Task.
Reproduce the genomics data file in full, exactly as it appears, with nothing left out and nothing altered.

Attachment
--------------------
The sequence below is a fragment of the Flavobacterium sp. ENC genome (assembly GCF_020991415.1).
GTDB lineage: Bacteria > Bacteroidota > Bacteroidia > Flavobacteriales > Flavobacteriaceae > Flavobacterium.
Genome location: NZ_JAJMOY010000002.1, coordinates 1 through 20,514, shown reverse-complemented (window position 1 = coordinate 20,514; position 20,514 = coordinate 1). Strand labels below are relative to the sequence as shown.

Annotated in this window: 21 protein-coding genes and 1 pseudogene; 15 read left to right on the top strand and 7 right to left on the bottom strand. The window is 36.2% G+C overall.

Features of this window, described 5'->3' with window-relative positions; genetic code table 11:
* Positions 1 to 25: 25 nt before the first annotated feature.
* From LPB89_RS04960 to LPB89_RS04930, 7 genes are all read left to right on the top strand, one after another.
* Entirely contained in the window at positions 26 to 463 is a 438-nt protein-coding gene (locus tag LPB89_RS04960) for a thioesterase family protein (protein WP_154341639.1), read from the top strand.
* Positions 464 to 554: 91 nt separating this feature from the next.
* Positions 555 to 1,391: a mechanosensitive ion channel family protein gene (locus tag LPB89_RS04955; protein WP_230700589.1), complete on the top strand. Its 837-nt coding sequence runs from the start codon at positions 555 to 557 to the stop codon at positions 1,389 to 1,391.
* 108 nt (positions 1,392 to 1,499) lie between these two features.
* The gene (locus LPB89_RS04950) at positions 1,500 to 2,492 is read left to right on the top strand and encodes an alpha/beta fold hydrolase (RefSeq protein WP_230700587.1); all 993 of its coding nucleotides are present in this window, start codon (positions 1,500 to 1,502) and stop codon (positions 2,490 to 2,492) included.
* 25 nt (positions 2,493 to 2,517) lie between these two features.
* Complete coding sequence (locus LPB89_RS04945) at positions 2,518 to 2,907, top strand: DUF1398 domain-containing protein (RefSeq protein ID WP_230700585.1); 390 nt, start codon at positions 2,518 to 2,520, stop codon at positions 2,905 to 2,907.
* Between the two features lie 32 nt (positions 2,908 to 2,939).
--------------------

The sequence below is a fragment of the Flavobacterium sp. ENC genome (assembly GCF_020991415.1).
GTDB lineage: Bacteria > Bacteroidota > Bacteroidia > Flavobacteriales > Flavobacteriaceae > Flavobacterium.
Genome location: NZ_JAJMOY010000002.1, coordinates 1 through 20,514, shown reverse-complemented (window position 1 = coordinate 20,514; position 20,514 = coordinate 1). Strand labels below are relative to the sequence as shown.

Annotated in this window: 21 protein-coding genes and 1 pseudogene; 15 read left to right on the top strand and 7 right to left on the bottom strand. The window is 36.2% G+C overall.

Features of this window, described 5'->3' with window-relative positions; genetic code table 11:
* Positions 1 to 25: 25 nt before the first annotated feature.
* From LPB89_RS04960 to LPB89_RS04930, 7 genes are all read left to right on the top strand, one after another.
* Entirely contained in the window at positions 26 to 463 is a 438-nt protein-coding gene (locus tag LPB89_RS04960) for a thioesterase family protein (protein WP_154341639.1), read from the top strand.
* Positions 464 to 554: 91 nt separating this feature from the next.
* Positions 555 to 1,391: a mechanosensitive ion channel family protein gene (locus tag LPB89_RS04955; protein WP_230700589.1), complete on the top strand. Its 837-nt coding sequence runs from the start codon at positions 555 to 557 to the stop codon at positions 1,389 to 1,391.
* 108 nt (positions 1,392 to 1,499) lie between these two features.
* The gene (locus LPB89_RS04950) at positions 1,500 to 2,492 is read left to right on the top strand and encodes an alpha/beta fold hydrolase (RefSeq protein WP_230700587.1); all 993 of its coding nucleotides are present in this window, start codon (positions 1,500 to 1,502) and stop codon (positions 2,490 to 2,492) included.
* 25 nt (positions 2,493 to 2,517) lie between these two features.
* Complete coding sequence (locus LPB89_RS04945) at positions 2,518 to 2,907, top strand: DUF1398 domain-containing protein (RefSeq protein ID WP_230700585.1); 390 nt, start codon at positions 2,518 to 2,520, stop codon at positions 2,905 to 2,907.
* Between the two features lie 32 nt (positions 2,908 to 2,939).